students leave their packet blank or just put down random answers. Therefore, I asked them for
the reason they leave it blank or put down answers that they knew are not right. They told me
because it was too hard, and it is difficult for them to seat for another 2 hours after school to do a
much harder work. Some students even told me that they were annoyed by the packet given to
them because it is too hard, and they could not understand it.
Lastly, if we assess this program using the LIAS tool, I think this program would mostly
receive early developing scores. Although there are some strength to this program, but this is a
relatively new program that just started for a year. They are still working to have a goal for their
program, and they are trying to implement meaningful and interesting activities for students. In
conclusion, this program is still developing, but I believe with time, they will become better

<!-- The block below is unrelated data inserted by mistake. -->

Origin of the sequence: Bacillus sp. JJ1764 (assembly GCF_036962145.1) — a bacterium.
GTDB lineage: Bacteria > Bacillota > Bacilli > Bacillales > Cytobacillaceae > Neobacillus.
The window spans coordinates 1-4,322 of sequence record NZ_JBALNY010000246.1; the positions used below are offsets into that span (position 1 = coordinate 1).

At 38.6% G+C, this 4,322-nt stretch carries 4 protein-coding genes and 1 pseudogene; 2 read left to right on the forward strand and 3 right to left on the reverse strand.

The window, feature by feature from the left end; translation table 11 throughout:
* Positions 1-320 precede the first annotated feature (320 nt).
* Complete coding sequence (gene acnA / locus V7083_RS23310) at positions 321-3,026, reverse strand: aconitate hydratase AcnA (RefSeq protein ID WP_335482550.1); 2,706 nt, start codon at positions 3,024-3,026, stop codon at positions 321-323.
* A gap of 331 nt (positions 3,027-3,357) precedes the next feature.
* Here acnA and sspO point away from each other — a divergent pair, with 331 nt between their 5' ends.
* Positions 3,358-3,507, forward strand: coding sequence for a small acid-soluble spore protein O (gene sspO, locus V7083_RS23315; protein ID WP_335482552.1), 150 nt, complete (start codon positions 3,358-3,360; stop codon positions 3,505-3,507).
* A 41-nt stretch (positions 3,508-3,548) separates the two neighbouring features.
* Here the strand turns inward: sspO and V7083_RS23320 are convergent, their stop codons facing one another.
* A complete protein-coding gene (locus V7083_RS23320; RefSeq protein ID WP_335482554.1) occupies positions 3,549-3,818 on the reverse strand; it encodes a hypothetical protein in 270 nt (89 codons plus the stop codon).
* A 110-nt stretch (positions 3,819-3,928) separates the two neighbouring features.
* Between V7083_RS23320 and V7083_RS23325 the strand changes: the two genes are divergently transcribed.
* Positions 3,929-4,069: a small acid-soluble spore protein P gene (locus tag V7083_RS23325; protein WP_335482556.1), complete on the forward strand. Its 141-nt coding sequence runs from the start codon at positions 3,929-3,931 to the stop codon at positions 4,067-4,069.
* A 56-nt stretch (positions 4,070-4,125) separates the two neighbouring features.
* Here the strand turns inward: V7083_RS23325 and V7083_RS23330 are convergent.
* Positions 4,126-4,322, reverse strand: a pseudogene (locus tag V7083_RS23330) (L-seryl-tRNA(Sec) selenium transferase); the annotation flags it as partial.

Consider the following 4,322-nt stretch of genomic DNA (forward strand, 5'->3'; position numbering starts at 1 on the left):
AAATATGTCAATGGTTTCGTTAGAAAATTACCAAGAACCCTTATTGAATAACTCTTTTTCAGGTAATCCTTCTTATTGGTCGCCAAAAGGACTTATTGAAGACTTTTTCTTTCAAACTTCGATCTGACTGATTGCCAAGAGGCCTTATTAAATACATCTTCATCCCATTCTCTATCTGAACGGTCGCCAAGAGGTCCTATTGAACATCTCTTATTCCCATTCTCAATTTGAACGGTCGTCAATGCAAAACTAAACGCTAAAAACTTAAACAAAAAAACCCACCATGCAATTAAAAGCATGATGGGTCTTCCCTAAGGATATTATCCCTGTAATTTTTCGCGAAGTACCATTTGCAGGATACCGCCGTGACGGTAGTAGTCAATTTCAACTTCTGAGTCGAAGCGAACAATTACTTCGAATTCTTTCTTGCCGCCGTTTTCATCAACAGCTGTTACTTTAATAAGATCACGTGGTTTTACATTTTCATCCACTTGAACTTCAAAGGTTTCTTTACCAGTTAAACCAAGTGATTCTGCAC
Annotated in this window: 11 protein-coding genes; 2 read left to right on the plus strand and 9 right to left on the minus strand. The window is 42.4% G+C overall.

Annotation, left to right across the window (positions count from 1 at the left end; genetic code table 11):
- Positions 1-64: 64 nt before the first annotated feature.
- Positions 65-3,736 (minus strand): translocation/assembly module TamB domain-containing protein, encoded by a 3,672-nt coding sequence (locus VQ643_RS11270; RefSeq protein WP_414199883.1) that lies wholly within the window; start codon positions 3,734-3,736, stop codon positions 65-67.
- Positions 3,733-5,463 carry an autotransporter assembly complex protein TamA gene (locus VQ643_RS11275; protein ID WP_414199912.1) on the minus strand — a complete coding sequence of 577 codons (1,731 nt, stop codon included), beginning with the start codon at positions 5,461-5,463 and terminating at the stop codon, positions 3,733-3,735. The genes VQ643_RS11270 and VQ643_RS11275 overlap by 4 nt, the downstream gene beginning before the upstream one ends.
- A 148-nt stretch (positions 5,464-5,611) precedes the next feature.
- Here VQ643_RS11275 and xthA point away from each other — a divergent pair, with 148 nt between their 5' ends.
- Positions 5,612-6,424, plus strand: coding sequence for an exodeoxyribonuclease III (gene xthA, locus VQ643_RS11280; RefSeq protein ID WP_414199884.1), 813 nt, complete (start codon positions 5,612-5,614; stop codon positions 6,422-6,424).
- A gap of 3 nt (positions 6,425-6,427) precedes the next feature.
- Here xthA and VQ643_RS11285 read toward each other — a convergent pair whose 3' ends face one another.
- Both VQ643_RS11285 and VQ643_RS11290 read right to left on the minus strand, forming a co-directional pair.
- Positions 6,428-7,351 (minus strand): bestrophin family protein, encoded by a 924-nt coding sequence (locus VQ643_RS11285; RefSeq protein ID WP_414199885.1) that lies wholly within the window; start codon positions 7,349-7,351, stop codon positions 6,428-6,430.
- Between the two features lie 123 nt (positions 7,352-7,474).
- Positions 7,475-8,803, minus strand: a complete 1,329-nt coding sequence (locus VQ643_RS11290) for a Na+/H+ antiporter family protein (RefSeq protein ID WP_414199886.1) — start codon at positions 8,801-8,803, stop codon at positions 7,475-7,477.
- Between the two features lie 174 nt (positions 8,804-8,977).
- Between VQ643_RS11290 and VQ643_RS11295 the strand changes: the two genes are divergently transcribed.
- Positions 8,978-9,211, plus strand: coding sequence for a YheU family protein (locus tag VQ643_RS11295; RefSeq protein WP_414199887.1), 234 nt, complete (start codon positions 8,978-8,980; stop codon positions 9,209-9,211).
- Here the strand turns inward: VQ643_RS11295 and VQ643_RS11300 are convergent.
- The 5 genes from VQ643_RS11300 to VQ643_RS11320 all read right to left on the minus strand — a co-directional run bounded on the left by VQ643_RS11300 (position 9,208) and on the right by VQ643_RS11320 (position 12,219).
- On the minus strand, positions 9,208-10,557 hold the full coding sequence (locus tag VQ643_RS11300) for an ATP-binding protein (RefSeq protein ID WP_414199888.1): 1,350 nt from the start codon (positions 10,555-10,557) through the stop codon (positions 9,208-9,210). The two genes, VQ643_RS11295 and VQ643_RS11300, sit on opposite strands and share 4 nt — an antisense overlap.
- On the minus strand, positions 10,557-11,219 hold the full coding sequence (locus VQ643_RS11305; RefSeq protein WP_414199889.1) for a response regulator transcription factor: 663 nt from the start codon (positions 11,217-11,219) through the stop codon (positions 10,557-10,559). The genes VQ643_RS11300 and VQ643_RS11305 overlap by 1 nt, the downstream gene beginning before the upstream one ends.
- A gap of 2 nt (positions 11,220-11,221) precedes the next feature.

because the staffs and administrators are all passionate about teaching. Although there are some
weakness to this program, I think they would overcome it.

Reference List
Eccles, J. (2009). Who am I and what am I going to do with my life? Personal and collective
identities as motivators of action. Educational Psychologist, 44(2), 78-89. Retrieved
from: http://www.rcgd.isr.umich.edu/garp/articles/eccles09a.pdf (Links to an external
site.)
Huang, D. & Dietel, R. (2011). Making afterschool programs better. National Center for
Research on Evaluation, Standards and Student Testing (CRESST), UCLA. Retrieved
from: http://www.cse.ucla.edu/products/policy/huang_MAPB_v5.pdf (Links to an
external site.)
LIAS Observation Rubric. Learning in Afterschool and Summer.
Noam, G. G. (2003), Learning with excitement: Bridging school and after-school worlds and
project-based learning. New Directions for Youth Development, 2003: 121138.
Retrieved from: https://eee.uci.edu/15w/12320/syllabusandreadings/Noam_G+bridge.pdf
Vandell, D. L., Larson, R., Mahoney, J., & Watts, T. (2015). Organized activities. In R. Lerner
(Series Ed.)